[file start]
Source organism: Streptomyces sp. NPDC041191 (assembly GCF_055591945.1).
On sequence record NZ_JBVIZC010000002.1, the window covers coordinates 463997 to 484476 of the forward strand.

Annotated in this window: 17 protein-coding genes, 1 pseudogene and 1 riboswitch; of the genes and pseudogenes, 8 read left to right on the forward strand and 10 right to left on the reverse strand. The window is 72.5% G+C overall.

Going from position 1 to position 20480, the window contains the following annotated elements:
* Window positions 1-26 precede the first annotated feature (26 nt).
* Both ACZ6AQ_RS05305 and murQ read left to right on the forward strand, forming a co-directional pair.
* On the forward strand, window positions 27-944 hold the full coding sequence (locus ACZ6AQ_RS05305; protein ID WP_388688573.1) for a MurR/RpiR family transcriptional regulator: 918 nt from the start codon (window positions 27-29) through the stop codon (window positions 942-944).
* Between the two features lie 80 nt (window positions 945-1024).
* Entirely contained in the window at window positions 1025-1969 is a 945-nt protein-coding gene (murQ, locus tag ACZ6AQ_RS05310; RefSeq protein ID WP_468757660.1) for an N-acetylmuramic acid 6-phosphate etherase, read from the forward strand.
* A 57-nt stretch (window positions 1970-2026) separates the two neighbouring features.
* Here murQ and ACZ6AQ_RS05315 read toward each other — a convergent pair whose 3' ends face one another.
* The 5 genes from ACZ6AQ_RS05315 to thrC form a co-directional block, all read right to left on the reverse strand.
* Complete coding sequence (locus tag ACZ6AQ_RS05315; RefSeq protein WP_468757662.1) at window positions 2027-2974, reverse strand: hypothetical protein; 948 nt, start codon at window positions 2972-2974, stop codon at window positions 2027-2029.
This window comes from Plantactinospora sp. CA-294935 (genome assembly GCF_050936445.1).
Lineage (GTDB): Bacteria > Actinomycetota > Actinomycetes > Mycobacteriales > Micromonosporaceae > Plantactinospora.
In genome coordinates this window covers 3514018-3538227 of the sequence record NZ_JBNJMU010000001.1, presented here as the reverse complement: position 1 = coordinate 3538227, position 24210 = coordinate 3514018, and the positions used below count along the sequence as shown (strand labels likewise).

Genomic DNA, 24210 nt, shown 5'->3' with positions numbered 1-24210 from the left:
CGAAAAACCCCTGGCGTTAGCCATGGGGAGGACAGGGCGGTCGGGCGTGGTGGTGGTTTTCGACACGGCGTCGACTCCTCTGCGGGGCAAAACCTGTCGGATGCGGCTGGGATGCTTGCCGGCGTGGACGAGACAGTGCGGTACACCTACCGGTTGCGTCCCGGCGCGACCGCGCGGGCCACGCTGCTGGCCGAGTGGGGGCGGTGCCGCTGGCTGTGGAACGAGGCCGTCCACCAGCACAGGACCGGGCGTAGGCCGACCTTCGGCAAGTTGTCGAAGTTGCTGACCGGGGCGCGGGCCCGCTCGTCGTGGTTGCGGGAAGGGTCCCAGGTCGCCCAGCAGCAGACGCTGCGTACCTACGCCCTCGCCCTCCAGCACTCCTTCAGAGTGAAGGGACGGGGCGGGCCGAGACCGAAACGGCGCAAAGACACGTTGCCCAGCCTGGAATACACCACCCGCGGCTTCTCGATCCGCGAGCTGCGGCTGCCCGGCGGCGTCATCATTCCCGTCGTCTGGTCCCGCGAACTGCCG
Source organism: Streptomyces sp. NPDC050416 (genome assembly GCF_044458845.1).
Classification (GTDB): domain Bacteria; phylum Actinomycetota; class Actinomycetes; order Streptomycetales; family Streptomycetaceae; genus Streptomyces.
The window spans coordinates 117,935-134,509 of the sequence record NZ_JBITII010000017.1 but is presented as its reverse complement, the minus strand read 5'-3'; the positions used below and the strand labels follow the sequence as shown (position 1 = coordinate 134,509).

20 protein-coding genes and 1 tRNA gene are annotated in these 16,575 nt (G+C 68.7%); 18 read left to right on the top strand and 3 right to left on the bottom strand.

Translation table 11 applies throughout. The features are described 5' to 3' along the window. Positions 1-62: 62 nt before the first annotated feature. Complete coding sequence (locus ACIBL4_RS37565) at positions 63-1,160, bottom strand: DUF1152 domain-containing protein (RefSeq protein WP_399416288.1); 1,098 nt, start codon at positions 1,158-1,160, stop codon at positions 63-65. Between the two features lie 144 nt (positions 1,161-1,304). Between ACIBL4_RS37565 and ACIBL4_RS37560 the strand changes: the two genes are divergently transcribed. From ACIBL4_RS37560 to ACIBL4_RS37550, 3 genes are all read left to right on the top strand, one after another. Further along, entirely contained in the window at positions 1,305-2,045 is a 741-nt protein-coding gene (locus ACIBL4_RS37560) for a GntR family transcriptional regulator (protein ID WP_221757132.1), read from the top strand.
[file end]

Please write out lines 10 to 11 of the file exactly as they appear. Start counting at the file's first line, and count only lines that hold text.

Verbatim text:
* A 57-nt stretch (window positions 1970-2026) separates the two neighbouring features.
* Here murQ and ACZ6AQ_RS05315 read toward each other — a convergent pair whose 3' ends face one another.